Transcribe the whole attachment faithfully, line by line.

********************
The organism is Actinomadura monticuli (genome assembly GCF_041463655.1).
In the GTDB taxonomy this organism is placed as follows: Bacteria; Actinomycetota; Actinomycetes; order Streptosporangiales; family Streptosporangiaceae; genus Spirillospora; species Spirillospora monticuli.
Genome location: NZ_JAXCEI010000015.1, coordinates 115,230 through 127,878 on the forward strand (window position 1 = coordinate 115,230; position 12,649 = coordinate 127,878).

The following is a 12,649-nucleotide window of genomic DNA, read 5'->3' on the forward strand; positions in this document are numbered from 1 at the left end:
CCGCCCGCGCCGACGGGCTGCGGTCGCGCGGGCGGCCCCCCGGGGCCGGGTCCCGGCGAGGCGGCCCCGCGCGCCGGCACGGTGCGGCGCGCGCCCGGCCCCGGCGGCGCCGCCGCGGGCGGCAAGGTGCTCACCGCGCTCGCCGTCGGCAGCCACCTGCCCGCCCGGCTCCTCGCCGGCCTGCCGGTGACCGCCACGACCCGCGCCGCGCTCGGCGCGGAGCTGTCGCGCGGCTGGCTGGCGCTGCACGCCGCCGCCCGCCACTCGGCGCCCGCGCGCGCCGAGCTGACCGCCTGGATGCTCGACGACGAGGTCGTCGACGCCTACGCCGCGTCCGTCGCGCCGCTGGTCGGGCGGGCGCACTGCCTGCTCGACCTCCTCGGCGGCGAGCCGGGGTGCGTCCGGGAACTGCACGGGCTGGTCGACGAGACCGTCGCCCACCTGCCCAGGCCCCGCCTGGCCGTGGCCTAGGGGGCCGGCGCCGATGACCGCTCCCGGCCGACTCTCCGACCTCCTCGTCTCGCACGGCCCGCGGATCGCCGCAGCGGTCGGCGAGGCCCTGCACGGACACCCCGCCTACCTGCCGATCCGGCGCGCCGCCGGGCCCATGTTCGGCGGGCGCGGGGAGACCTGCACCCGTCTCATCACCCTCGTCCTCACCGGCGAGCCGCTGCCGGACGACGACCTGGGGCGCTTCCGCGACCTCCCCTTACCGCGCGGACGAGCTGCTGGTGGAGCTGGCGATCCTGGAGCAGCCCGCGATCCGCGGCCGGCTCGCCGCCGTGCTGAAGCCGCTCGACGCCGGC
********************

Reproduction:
The organism is Actinomadura monticuli (genome assembly GCF_041463655.1).
In the GTDB taxonomy this organism is placed as follows: Bacteria; Actinomycetota; Actinomycetes; order Streptosporangiales; family Streptosporangiaceae; genus Spirillospora; species Spirillospora monticuli.
Genome location: NZ_JAXCEI010000015.1, coordinates 115,230 through 127,878 on the forward strand (window position 1 = coordinate 115,230; position 12,649 = coordinate 127,878).

The following is a 12,649-nucleotide window of genomic DNA, read 5'->3' on the forward strand; positions in this document are numbered from 1 at the left end:
CCGCCCGCGCCGACGGGCTGCGGTCGCGCGGGCGGCCCCCCGGGGCCGGGTCCCGGCGAGGCGGCCCCGCGCGCCGGCACGGTGCGGCGCGCGCCCGGCCCCGGCGGCGCCGCCGCGGGCGGCAAGGTGCTCACCGCGCTCGCCGTCGGCAGCCACCTGCCCGCCCGGCTCCTCGCCGGCCTGCCGGTGACCGCCACGACCCGCGCCGCGCTCGGCGCGGAGCTGTCGCGCGGCTGGCTGGCGCTGCACGCCGCCGCCCGCCACTCGGCGCCCGCGCGCGCCGAGCTGACCGCCTGGATGCTCGACGACGAGGTCGTCGACGCCTACGCCGCGTCCGTCGCGCCGCTGGTCGGGCGGGCGCACTGCCTGCTCGACCTCCTCGGCGGCGAGCCGGGGTGCGTCCGGGAACTGCACGGGCTGGTCGACGAGACCGTCGCCCACCTGCCCAGGCCCCGCCTGGCCGTGGCCTAGGGGGCCGGCGCCGATGACCGCTCCCGGCCGACTCTCCGACCTCCTCGTCTCGCACGGCCCGCGGATCGCCGCAGCGGTCGGCGAGGCCCTGCACGGACACCCCGCCTACCTGCCGATCCGGCGCGCCGCCGGGCCCATGTTCGGCGGGCGCGGGGAGACCTGCACCCGTCTCATCACCCTCGTCCTCACCGGCGAGCCGCTGCCGGACGACGACCTGGGGCGCTTCCGCGACCTCCCCTTACCGCGCGGACGAGCTGCTGGTGGAGCTGGCGATCCTGGAGCAGCCCGCGATCCGCGGCCGGCTCGCCGCCGTGCTGAAGCCGCTCGACGCCGGC